Fort Hood Slayings Prompt Full Pentagon Review
The probe is still in the planning stages, but would be a broad examination beyond the particulars of Army psychiatrist Nidal Malik Hasan, officials said. Defense Secretary Robert Gates wants a unified probe that hits all corners of the Pentagon, Pentagon Press Secretary Geoff Morrell said.
"This is shaping up to be a DoD effort," Morrell said, using shorthand for the Department of Defense.
"This is larger than the Army. There are issues that need to be looked at department-wide, and the focus at this point is trying to figure out some of those questions," he added.
The investigation would consider some questions Morrell described as immediate, although he would not be specific, and some he said will take longer to frame and sort through.
Another official said there will be a fast look at whether the military has missed red flags that might signal there are other potentially dangerous service members out there. That official spoke on condition of anonymity because the investigation is still being organized.
The Army has also been preparing to launch its own internal probe. The Pentagon review could supersede that, although it is not clear whether the Army will still go ahead separately.
Though it's still undecided who would do such a review and exactly what it would include, officials are working to make an announcement on it soon, a senior defense official said Tuesday on condition of anonymity because plans are still fluid.
Morrell said there has ben no decision on the structure, time line or staffing for a review.
"He's trying to come to a resolution of this as quickly as possible, but this has not been nailed down quite yet," Morrell said of Gates.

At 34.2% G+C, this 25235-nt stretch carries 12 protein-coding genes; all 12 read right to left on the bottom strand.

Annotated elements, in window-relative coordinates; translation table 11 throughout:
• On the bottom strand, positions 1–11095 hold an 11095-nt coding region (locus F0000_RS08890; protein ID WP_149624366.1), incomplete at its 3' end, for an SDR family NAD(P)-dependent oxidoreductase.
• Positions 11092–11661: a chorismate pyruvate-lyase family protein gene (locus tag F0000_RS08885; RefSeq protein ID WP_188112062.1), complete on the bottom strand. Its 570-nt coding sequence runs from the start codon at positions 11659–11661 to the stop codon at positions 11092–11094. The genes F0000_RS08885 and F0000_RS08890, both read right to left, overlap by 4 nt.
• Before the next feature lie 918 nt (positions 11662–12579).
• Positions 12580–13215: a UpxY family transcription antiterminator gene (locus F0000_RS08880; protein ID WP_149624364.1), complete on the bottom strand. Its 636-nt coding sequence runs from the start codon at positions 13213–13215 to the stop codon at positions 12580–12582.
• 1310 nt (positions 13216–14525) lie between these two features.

Hasan, an Army major, is accused of killing 13 people in the Nov. 5 shooting rampage at the Texas base.
Army Chief of Staff Gen. George Casey had said earlier that the service would take a hard look at itself following the Nov. 5 shooting.
Any new review would be have to be careful not to interfere with the ongoing criminal investigation, defense officials said. And so it could look at things outside that realm such as personnel policy and practices and whether there are adequate health services for troubled troops, one official said.
A top priority, this official said, likely would be to look at red flags missed in Hasan's case, with an eye toward ensuring there are not other similar missed cases out there waiting to happen.
"A tragedy like this certainly gives this institution an opportunity to reflect on whether we are doing everything that we can and should to prevent something like this from happening," said Defense Department spokesman Bryan Whitman. He said Gates has not made any decision on a defense-wide review.
Two military officials said Tuesday that Casey is looking at forming an investigative panel. It would look at Hasan as a whole, his career development and at what point someone should have or might have raised an alarm, one of the officials said. The other said the terms of what the panel would do have not been defined.
The proposed Army probe would focus on Hasan's six years at Washington's Walter Reed Medical Center, where he worked as a psychiatrist before he was transferred to Fort Hood in July, one said.
The doctors who oversaw Hasan's medical training had discussed at a meeting concerns about Hasan's overly zealous religious views and strange behavior months before the attack, a military official told The Associated Press last week. Hasan also was characterized as a mediocre student and lazy worker, but the doctors saw no evidence that he was violent or a threat. The military official spoke on condition of anonymity because the official was not authorized to speak publicly about the meeting.
The FBI learned late last year of Hasan's repeated contact with a radical Muslim cleric in Yemen who encouraged Muslims to kill U.S. troops in Iraq. President Barack Obama already has ordered a review of all intelligence related to Hasan and whether the information was properly shared and acted upon within government agencies.
The Senate Homeland Security and Governmental Affairs Committee on Thursday will hold its first public hearing about the incident. Obama on Saturday urged Congress to hold off on any investigation, pleading for lawmakers to "resist the temptation to turn this tragic event into the political theater."